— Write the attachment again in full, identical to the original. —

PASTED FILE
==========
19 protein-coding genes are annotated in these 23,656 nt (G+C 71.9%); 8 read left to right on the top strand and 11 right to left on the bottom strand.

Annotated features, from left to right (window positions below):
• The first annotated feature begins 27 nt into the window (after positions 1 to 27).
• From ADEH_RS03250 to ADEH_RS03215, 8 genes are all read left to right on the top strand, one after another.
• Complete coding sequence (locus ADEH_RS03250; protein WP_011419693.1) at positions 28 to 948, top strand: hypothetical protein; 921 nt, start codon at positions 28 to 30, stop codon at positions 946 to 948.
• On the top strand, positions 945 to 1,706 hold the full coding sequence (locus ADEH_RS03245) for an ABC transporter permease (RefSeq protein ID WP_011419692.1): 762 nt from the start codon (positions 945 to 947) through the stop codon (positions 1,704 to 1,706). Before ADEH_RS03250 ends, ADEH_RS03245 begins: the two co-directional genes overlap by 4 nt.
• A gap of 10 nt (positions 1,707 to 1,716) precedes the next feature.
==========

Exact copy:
19 protein-coding genes are annotated in these 23,656 nt (G+C 71.9%); 8 read left to right on the top strand and 11 right to left on the bottom strand.

Annotated features, from left to right (window positions below):
• The first annotated feature begins 27 nt into the window (after positions 1 to 27).
• From ADEH_RS03250 to ADEH_RS03215, 8 genes are all read left to right on the top strand, one after another.
• Complete coding sequence (locus ADEH_RS03250; protein WP_011419693.1) at positions 28 to 948, top strand: hypothetical protein; 921 nt, start codon at positions 28 to 30, stop codon at positions 946 to 948.
• On the top strand, positions 945 to 1,706 hold the full coding sequence (locus ADEH_RS03245) for an ABC transporter permease (RefSeq protein ID WP_011419692.1): 762 nt from the start codon (positions 945 to 947) through the stop codon (positions 1,704 to 1,706). Before ADEH_RS03250 ends, ADEH_RS03245 begins: the two co-directional genes overlap by 4 nt.
• A gap of 10 nt (positions 1,707 to 1,716) precedes the next feature.